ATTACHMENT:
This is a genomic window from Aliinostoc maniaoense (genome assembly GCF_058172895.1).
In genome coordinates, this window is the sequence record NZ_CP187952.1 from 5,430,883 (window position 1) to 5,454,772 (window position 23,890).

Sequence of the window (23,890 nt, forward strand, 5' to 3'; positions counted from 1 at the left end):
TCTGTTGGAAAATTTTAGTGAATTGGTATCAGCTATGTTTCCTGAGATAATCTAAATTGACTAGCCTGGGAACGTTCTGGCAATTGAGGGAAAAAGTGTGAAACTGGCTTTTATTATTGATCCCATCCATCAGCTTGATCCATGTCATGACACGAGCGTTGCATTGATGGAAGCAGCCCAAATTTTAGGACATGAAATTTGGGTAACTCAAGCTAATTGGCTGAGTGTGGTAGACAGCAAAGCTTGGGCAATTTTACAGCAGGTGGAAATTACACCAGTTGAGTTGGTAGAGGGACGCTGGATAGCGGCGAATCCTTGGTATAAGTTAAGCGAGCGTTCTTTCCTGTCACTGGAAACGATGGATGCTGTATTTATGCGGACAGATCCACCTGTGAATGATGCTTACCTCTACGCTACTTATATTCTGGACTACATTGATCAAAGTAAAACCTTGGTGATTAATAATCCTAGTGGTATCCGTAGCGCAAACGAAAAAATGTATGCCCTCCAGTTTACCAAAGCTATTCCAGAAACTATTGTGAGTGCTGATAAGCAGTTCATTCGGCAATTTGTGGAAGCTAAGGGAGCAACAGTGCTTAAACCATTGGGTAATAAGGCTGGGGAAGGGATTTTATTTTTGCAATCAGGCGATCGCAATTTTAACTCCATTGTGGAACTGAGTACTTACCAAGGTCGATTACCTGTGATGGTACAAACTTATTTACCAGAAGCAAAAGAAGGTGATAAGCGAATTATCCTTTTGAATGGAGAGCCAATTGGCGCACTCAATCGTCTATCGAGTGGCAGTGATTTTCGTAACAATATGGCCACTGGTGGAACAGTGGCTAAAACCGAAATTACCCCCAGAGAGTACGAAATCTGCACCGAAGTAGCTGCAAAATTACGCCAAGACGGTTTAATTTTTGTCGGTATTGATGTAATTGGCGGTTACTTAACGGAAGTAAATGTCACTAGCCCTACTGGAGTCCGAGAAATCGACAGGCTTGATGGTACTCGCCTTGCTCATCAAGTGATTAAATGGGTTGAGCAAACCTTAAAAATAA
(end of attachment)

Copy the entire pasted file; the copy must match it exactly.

This is a genomic window from Aliinostoc maniaoense (genome assembly GCF_058172895.1).
In genome coordinates, this window is the sequence record NZ_CP187952.1 from 5,430,883 (window position 1) to 5,454,772 (window position 23,890).

Sequence of the window (23,890 nt, forward strand, 5' to 3'; positions counted from 1 at the left end):
TCTGTTGGAAAATTTTAGTGAATTGGTATCAGCTATGTTTCCTGAGATAATCTAAATTGACTAGCCTGGGAACGTTCTGGCAATTGAGGGAAAAAGTGTGAAACTGGCTTTTATTATTGATCCCATCCATCAGCTTGATCCATGTCATGACACGAGCGTTGCATTGATGGAAGCAGCCCAAATTTTAGGACATGAAATTTGGGTAACTCAAGCTAATTGGCTGAGTGTGGTAGACAGCAAAGCTTGGGCAATTTTACAGCAGGTGGAAATTACACCAGTTGAGTTGGTAGAGGGACGCTGGATAGCGGCGAATCCTTGGTATAAGTTAAGCGAGCGTTCTTTCCTGTCACTGGAAACGATGGATGCTGTATTTATGCGGACAGATCCACCTGTGAATGATGCTTACCTCTACGCTACTTATATTCTGGACTACATTGATCAAAGTAAAACCTTGGTGATTAATAATCCTAGTGGTATCCGTAGCGCAAACGAAAAAATGTATGCCCTCCAGTTTACCAAAGCTATTCCAGAAACTATTGTGAGTGCTGATAAGCAGTTCATTCGGCAATTTGTGGAAGCTAAGGGAGCAACAGTGCTTAAACCATTGGGTAATAAGGCTGGGGAAGGGATTTTATTTTTGCAATCAGGCGATCGCAATTTTAACTCCATTGTGGAACTGAGTACTTACCAAGGTCGATTACCTGTGATGGTACAAACTTATTTACCAGAAGCAAAAGAAGGTGATAAGCGAATTATCCTTTTGAATGGAGAGCCAATTGGCGCACTCAATCGTCTATCGAGTGGCAGTGATTTTCGTAACAATATGGCCACTGGTGGAACAGTGGCTAAAACCGAAATTACCCCCAGAGAGTACGAAATCTGCACCGAAGTAGCTGCAAAATTACGCCAAGACGGTTTAATTTTTGTCGGTATTGATGTAATTGGCGGTTACTTAACGGAAGTAAATGTCACTAGCCCTACTGGAGTCCGAGAAATCGACAGGCTTGATGGTACTCGCCTTGCTCATCAAGTGATTAAATGGGTTGAGCAAACCTTAAAAATAA